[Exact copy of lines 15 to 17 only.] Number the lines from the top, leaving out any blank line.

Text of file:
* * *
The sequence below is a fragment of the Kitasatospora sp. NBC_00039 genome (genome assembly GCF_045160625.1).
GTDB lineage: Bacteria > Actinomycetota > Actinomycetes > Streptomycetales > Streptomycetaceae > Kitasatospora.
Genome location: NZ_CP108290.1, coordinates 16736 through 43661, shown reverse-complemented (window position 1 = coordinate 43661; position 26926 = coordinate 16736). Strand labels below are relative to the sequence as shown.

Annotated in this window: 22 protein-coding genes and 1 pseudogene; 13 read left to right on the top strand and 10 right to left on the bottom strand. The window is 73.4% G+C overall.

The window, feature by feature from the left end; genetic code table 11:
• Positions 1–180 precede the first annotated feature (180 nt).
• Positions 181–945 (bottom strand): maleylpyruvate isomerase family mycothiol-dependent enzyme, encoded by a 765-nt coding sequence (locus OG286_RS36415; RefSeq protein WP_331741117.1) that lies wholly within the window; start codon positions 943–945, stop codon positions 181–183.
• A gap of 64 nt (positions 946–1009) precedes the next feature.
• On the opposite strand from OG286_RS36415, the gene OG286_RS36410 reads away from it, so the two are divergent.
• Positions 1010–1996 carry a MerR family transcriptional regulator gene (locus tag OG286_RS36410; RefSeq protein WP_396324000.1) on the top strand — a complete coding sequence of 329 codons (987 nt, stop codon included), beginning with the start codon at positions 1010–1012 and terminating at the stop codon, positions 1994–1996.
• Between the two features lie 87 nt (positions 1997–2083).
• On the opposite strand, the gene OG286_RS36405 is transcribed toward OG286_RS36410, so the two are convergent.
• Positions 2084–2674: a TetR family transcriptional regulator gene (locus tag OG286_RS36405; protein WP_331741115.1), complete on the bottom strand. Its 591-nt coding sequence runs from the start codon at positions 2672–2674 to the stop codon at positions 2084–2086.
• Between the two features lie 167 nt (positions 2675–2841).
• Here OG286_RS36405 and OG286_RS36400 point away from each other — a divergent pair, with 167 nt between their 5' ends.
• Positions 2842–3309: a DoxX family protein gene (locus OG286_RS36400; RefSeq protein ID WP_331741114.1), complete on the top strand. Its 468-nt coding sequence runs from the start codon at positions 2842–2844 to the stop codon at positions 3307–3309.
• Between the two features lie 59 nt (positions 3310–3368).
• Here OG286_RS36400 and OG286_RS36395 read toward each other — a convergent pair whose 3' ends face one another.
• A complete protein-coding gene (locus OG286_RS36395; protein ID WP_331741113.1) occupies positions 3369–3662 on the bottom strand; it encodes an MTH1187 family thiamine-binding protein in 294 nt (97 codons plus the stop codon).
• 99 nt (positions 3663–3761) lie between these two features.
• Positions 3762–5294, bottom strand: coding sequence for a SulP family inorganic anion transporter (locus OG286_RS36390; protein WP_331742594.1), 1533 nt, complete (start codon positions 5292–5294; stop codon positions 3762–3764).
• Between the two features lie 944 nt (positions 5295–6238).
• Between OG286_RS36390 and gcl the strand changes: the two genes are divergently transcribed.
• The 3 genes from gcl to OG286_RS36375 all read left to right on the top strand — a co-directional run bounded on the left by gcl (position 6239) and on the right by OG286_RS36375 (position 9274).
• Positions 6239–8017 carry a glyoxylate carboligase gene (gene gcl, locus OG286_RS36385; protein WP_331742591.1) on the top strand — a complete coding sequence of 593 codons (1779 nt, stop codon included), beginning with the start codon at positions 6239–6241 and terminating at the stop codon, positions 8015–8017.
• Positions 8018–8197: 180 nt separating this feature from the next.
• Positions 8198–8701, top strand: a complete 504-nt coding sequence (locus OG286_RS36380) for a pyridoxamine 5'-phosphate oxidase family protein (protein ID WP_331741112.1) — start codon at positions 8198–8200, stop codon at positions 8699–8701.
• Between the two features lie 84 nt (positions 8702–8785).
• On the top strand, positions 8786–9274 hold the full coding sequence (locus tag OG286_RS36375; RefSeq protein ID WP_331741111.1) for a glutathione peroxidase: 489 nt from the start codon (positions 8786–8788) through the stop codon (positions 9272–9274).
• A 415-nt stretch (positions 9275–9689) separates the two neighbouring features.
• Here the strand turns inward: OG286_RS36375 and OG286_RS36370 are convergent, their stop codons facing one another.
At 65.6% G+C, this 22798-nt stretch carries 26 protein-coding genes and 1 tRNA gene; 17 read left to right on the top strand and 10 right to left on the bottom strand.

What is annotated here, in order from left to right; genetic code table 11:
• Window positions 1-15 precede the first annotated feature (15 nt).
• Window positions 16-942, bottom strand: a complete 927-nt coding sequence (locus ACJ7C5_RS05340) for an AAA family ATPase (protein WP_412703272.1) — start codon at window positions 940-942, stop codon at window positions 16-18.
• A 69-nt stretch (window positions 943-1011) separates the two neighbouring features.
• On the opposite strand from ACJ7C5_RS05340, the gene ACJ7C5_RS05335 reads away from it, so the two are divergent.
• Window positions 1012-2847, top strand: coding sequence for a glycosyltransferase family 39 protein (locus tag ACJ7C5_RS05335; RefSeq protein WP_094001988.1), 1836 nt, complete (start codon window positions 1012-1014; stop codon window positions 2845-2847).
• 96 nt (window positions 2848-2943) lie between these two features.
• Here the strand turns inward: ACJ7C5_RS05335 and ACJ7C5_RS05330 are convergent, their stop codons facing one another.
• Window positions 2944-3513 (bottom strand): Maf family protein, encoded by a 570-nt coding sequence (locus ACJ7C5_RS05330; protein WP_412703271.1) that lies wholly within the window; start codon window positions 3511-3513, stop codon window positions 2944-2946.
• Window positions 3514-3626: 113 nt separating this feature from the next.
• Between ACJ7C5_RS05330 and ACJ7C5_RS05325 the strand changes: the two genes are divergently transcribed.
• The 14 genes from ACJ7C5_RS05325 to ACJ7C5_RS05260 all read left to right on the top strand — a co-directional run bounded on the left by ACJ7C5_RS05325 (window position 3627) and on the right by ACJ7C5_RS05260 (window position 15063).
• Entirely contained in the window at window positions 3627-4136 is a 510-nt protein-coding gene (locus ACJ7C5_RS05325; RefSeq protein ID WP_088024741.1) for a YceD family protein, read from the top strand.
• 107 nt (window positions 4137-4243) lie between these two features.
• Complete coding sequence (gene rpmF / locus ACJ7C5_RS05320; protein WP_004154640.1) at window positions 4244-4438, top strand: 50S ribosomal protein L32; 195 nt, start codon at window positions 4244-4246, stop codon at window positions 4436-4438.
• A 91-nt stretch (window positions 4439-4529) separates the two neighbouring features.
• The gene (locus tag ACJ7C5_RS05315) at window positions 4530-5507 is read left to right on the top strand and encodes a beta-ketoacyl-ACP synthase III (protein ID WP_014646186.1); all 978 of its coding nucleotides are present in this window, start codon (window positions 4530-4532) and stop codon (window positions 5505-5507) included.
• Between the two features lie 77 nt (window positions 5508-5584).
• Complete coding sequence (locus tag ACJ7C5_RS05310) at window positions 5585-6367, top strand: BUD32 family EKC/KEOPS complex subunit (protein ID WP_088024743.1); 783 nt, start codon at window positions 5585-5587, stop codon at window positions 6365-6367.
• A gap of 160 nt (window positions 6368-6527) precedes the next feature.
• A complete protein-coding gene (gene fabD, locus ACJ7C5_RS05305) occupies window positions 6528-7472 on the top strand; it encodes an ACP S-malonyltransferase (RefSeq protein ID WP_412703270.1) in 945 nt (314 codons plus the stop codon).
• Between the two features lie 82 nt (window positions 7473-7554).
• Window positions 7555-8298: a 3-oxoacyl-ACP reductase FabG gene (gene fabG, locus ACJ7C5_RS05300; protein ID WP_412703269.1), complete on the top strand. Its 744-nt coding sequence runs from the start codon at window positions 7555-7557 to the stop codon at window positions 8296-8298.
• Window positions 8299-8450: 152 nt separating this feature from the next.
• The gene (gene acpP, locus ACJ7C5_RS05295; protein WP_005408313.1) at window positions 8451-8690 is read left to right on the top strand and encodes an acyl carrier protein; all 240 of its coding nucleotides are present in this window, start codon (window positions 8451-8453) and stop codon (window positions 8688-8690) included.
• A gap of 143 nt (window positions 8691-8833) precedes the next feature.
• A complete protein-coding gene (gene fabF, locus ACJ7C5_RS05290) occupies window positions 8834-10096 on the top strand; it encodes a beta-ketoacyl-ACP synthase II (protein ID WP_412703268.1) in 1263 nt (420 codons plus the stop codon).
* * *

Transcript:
• Here OG286_RS36405 and OG286_RS36400 point away from each other — a divergent pair, with 167 nt between their 5' ends.
• Positions 2842–3309: a DoxX family protein gene (locus OG286_RS36400; RefSeq protein ID WP_331741114.1), complete on the top strand. Its 468-nt coding sequence runs from the start codon at positions 2842–2844 to the stop codon at positions 3307–3309.
• Between the two features lie 59 nt (positions 3310–3368).